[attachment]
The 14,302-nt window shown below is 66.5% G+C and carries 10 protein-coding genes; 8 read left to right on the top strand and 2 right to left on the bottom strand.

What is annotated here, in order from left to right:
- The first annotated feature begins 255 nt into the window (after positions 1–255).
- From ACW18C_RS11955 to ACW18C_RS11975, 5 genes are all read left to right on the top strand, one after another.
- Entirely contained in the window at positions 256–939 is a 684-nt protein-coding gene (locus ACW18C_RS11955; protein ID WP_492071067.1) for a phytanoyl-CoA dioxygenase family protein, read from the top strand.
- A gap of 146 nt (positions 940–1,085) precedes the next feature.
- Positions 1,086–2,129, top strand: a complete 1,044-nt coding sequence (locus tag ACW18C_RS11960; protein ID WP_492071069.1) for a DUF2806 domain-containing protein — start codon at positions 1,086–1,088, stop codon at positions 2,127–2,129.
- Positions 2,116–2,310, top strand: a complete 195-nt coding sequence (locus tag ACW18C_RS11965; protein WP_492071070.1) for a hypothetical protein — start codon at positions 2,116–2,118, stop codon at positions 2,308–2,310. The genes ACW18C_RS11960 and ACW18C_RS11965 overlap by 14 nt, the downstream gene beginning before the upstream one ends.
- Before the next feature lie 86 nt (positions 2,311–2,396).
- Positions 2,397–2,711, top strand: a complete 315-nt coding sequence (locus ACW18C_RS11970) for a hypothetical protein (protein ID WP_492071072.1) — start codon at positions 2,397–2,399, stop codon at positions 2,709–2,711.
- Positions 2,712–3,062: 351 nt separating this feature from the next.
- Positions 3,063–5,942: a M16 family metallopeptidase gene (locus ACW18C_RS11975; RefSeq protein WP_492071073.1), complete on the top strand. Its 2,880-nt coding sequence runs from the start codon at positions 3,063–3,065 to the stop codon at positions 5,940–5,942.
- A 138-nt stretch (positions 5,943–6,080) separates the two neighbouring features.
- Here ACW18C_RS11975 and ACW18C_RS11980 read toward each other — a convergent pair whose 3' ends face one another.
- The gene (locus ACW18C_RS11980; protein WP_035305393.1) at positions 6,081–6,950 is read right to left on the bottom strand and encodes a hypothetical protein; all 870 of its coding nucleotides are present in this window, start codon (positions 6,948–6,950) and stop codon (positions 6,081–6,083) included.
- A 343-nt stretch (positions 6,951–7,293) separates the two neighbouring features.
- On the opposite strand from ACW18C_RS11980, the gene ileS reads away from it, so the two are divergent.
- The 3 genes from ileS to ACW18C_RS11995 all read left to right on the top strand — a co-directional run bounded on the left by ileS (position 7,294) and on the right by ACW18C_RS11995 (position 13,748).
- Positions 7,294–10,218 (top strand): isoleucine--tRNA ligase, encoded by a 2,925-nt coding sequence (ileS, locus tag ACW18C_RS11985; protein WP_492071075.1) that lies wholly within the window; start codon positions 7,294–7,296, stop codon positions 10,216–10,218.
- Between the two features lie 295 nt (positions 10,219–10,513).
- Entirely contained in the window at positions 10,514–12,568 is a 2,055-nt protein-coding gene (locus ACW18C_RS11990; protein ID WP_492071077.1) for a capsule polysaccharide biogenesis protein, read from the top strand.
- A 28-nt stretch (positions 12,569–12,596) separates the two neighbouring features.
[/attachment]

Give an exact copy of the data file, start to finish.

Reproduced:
The 14,302-nt window shown below is 66.5% G+C and carries 10 protein-coding genes; 8 read left to right on the top strand and 2 right to left on the bottom strand.

What is annotated here, in order from left to right:
- The first annotated feature begins 255 nt into the window (after positions 1–255).
- From ACW18C_RS11955 to ACW18C_RS11975, 5 genes are all read left to right on the top strand, one after another.
- Entirely contained in the window at positions 256–939 is a 684-nt protein-coding gene (locus ACW18C_RS11955; protein ID WP_492071067.1) for a phytanoyl-CoA dioxygenase family protein, read from the top strand.
- A gap of 146 nt (positions 940–1,085) precedes the next feature.
- Positions 1,086–2,129, top strand: a complete 1,044-nt coding sequence (locus tag ACW18C_RS11960; protein ID WP_492071069.1) for a DUF2806 domain-containing protein — start codon at positions 1,086–1,088, stop codon at positions 2,127–2,129.
- Positions 2,116–2,310, top strand: a complete 195-nt coding sequence (locus tag ACW18C_RS11965; protein WP_492071070.1) for a hypothetical protein — start codon at positions 2,116–2,118, stop codon at positions 2,308–2,310. The genes ACW18C_RS11960 and ACW18C_RS11965 overlap by 14 nt, the downstream gene beginning before the upstream one ends.
- Before the next feature lie 86 nt (positions 2,311–2,396).
- Positions 2,397–2,711, top strand: a complete 315-nt coding sequence (locus ACW18C_RS11970) for a hypothetical protein (protein ID WP_492071072.1) — start codon at positions 2,397–2,399, stop codon at positions 2,709–2,711.
- Positions 2,712–3,062: 351 nt separating this feature from the next.
- Positions 3,063–5,942: a M16 family metallopeptidase gene (locus ACW18C_RS11975; RefSeq protein WP_492071073.1), complete on the top strand. Its 2,880-nt coding sequence runs from the start codon at positions 3,063–3,065 to the stop codon at positions 5,940–5,942.
- A 138-nt stretch (positions 5,943–6,080) separates the two neighbouring features.
- Here ACW18C_RS11975 and ACW18C_RS11980 read toward each other — a convergent pair whose 3' ends face one another.
- The gene (locus ACW18C_RS11980; protein WP_035305393.1) at positions 6,081–6,950 is read right to left on the bottom strand and encodes a hypothetical protein; all 870 of its coding nucleotides are present in this window, start codon (positions 6,948–6,950) and stop codon (positions 6,081–6,083) included.
- A 343-nt stretch (positions 6,951–7,293) separates the two neighbouring features.
- On the opposite strand from ACW18C_RS11980, the gene ileS reads away from it, so the two are divergent.
- The 3 genes from ileS to ACW18C_RS11995 all read left to right on the top strand — a co-directional run bounded on the left by ileS (position 7,294) and on the right by ACW18C_RS11995 (position 13,748).
- Positions 7,294–10,218 (top strand): isoleucine--tRNA ligase, encoded by a 2,925-nt coding sequence (ileS, locus tag ACW18C_RS11985; protein WP_492071075.1) that lies wholly within the window; start codon positions 7,294–7,296, stop codon positions 10,216–10,218.
- Between the two features lie 295 nt (positions 10,219–10,513).
- Entirely contained in the window at positions 10,514–12,568 is a 2,055-nt protein-coding gene (locus ACW18C_RS11990; protein ID WP_492071077.1) for a capsule polysaccharide biogenesis protein, read from the top strand.
- A 28-nt stretch (positions 12,569–12,596) separates the two neighbouring features.